These are fairly damning criticisms. It is clear that the government also has work to do at Centrelink. Some examples of Centrelink experiences cited by DSP recipients included asking Centrelink questions about work or study options but being told they were not required to do anything and feeling discouraged from asking further, and a lack of information from Centrelink about available employment assistance unless it was specifically requested. Perhaps the minister should check that the system actually works before making threats to disability support pensioners.

We know that currently less than 10 per cent of DSP recipients report any earnings and currently less than two per cent are participating in Job Network. The minister hears that and says, `Clearly, we need to coerce them.' But there are significant barriers to participation for Australians with a disability. Not least among these is the fear of loss of benefits on finding work and the implications to benefits if work is lost. For example—and I quote from page 10 of the report:

DSP recipients reported ...:

difficulties in ... establishing eligibility for DSP due to stricter eligibility requirements and a lengthy claims process ... Many stated they would be more likely to take on work if they had a `safety net' which allowed them to return to the pension if needed.

This concern is significant, given that retaining work is often harder for DSP recipients, particularly those with mental health problems. Currently, if you lose your job because of your disability, you will be guaranteed return to the DSP. But how many employers would state that as the reason, and is it desirable to have that reason recorded on your employment record, anyway? DSP recipients also reported:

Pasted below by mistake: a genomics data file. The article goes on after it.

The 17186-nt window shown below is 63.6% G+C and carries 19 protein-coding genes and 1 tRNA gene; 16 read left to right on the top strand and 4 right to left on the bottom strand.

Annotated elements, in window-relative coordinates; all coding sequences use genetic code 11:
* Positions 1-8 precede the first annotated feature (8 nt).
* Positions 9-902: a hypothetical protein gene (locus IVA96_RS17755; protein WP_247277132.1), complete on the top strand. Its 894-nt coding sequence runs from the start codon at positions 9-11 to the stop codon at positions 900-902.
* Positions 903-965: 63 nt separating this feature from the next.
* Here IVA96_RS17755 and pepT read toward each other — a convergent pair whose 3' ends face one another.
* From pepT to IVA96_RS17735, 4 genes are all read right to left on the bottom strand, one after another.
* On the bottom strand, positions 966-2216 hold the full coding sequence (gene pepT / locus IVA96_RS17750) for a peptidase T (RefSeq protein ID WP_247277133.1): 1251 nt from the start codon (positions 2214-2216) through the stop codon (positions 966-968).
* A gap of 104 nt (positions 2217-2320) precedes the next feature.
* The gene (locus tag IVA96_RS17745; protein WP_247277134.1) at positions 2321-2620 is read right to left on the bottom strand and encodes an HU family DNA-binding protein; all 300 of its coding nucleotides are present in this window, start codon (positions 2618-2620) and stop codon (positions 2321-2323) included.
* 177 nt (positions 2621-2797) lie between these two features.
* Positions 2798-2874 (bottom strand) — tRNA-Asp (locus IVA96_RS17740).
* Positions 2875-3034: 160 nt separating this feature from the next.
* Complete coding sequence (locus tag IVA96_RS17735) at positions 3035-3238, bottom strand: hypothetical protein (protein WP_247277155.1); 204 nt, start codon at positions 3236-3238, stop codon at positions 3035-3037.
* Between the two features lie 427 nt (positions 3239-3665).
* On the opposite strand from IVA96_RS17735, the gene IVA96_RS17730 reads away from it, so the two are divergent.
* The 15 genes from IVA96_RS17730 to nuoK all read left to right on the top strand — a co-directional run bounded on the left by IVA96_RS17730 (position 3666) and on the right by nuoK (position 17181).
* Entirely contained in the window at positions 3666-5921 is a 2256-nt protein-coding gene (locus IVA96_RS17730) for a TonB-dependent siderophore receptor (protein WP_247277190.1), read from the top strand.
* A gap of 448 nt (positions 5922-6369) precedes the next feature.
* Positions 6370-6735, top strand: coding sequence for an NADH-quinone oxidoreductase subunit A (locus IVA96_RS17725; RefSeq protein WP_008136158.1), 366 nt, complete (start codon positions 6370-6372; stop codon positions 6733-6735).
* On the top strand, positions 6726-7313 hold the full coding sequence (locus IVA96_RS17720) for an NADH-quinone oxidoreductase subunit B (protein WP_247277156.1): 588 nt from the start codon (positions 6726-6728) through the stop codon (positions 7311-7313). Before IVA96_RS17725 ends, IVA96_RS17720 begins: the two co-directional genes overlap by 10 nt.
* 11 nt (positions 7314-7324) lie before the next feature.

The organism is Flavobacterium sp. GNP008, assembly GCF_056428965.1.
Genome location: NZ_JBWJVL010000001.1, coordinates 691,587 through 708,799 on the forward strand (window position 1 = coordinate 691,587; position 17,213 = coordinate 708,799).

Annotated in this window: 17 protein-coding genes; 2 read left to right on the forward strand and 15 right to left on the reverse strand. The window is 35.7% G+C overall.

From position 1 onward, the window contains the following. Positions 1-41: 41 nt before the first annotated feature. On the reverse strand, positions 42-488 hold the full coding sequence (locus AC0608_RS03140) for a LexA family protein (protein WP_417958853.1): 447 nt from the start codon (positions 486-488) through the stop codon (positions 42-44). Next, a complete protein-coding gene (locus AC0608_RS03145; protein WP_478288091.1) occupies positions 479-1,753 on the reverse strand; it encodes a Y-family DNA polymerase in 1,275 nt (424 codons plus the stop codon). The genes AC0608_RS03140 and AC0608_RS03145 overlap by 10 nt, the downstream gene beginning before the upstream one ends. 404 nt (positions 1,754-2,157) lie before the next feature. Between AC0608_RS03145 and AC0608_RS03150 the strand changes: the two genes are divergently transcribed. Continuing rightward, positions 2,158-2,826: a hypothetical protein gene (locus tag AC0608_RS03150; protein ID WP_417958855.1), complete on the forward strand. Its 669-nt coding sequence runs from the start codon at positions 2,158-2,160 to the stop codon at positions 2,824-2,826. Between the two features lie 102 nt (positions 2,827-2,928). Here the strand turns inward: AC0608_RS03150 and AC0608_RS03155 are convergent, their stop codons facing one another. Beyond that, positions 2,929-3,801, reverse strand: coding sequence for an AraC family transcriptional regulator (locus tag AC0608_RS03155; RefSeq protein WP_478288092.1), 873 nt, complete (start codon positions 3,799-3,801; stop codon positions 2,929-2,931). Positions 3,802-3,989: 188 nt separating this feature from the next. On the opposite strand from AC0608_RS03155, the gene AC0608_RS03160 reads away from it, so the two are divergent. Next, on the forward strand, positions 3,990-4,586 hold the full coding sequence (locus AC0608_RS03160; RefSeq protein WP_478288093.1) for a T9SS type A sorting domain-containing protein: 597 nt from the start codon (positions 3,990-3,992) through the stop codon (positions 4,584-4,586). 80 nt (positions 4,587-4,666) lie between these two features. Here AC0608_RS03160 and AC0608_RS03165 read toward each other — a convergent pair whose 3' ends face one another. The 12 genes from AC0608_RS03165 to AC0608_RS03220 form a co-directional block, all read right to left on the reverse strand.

previous negative experience with employers and perceptions of discrimination by employers, which discourages DSP recipients from testing their work capacity.

I ask: are these people the ones the minister refers to as not being on the DSP legitimately? Are these the people who need to be coerced? The minister, like so many of his colleagues, implies that people on income support are undeserving. Some people, they say, are abusing the system with pretend problems. The minister in that case should ensure that there is no abuse of the system. That is what the government should do. The solution is not to make everybody who needs the pension pay for those who may not have needed the pension in the first place. Compliance is not the primary reason for welfare reform. Not being assured of compliance is not the reason to move people from welfare to work. There are far better reasons than that.

Labor are very serious about welfare reform. We strongly believe in providing the means and the incentive to help Australians contribute to and improve our productivity and their personal circumstances. Labor have led the way in welfare reform, focusing on partnership and on mutual obligation. Australians who are not working but who have the potential to work need support to help realise their potential. A statement from the report which should be taken very seriously by the government is this:

DSP recipients were obviously attracted by the Intensive Support Services being offered through the pilot.

And, as the report went on to say:

Pilot participants reported improved prospects of finding work, a greater incidence of case management and higher levels of satisfaction than for DSP job seekers in Job Network services generally. They reported receiving more intensive servicing, and felt the services were more likely to be appropriate for their disability and service needs.

The minister should stop pretending that this report endorses the erosion of support for Australians with a disability and realise that what it does show is that many people with a disability want to work, and a bit more help from their government would be welcome.